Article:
Letter To Your Representative

Week Four Discussion: Letter to Your Representative

This weeks discussion is centered on drafting a letter to your local representative regarding a position on a piece of legislation.

Communicating with elected officials is an important part of public health advocacy.  Written communication to the different branches of government is often used by health and advocacy groups to ensure their perspective is considered in the debate on an issue.

Advocacy groups often engage their member advocates in campaigns to directly communicate to their representatives to assure the community voice is included in the discussions and to influence legislators and regulators.  Constituents’ (you, the residents and voters) input on issues is a valued part of the democratic process and should not be underestimated.  Elected officials often make decisions about voting, and even introducing bills in response to public communication. You are writing a draft letter for your primary post.

to find different representatives you may be interested in writing an advocacy letter to. Enter your address (San Diego California) to find your representatives at the Federal, state and local level. Identify which level of government you wish to send a letter to and find that elected official’s address.

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For the letter (see student sample below):

  • Begin your letter and include the representatives name and legislative title you are writing the letter to:

EXAMPLE:

The Honorable John Doe,

US Congress, 53rd District

123 Elm St

San Diego CA 92103

  • Include the constituents (your) local address, email address or web form url in the address line (this information can be created and does not have to be your actual information).
  • Include an introduction and an advocacy issue appeal
    • The introduction (~1 paragraph) includes information about your personal experience, education, and interests and must include a statement of your constituency. It also introduces the issue you want to have addressed in one sentence or less.
      • Constituency means all the people (voters), served by a particular elected official, especially a legislator. In other words, a district that is representative of a specific legislator. For example, I live in Carlsbad, which is the 49th congressional district in California. It is represented by Congressman Darrell Issa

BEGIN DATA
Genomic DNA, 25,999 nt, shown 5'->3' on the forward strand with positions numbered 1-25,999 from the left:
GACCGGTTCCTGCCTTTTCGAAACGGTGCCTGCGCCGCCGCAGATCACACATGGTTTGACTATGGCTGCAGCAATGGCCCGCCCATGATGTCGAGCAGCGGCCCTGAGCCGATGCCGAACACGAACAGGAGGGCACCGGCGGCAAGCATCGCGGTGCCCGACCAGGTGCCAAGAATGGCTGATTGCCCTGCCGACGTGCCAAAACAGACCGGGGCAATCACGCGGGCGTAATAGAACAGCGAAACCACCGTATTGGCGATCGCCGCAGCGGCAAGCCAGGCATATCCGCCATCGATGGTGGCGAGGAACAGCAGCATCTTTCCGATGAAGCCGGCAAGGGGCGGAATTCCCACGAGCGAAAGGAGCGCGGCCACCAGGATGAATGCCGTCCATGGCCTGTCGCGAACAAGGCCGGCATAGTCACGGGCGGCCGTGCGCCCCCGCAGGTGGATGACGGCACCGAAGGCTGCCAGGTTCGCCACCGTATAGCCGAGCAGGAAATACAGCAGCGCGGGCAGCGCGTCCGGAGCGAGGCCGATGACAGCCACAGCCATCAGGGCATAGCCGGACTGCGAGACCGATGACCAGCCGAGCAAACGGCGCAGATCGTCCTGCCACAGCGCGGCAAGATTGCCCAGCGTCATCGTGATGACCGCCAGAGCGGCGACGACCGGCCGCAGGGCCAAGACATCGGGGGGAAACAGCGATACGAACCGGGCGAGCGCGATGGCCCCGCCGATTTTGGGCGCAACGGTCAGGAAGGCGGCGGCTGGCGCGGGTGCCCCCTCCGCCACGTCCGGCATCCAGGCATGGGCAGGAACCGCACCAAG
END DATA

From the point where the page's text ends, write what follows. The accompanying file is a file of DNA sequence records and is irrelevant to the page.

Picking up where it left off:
• The advocacy appeal (~2 paragraphs) is a statement on behalf of a community asking for the issue to be addressed, thanking or expressing disappointment and/or concern for recent support of an issue. It often includes education about the issue, and is backed up by fact. For this assignment, your appeal should include a proposed solution (not a bill #) you think will address the problem.
      • Do NOT lobby (your letter may not ask for a specific bill, or a specific way to vote)
      • The topic of the issue should be discussed. Do not include a bill # or legislation name because that is lobbying.
      • Please review the advocacy sample letter in your text. This is a perfect example of a way to advocate for a cause without leaning towards lobbying. The example is in Chapter 17, p.335. Read the paragraph prior to the example letter that begins with: “There are many ways to advocate on behalf of a public health issue….”.

For more details about writing letters to elected officials, see the Community Toolboxhttp://ctb.ku.edu/en/table-of-contents/advocacy/direct-action/letters-to-elected-officials/main

Other sample letters:

  • APHA:these are a bit lengthy, but helps you understand the gist of letters to congress, etc… Carefully review letters that do not include bill number or legislation name. This is a good example.
  • American Lung Association: sample letters.  Carefully review letters that do not include bill number or legislation name. This is a good example.
  • See the STUDENT SAMPLE

 

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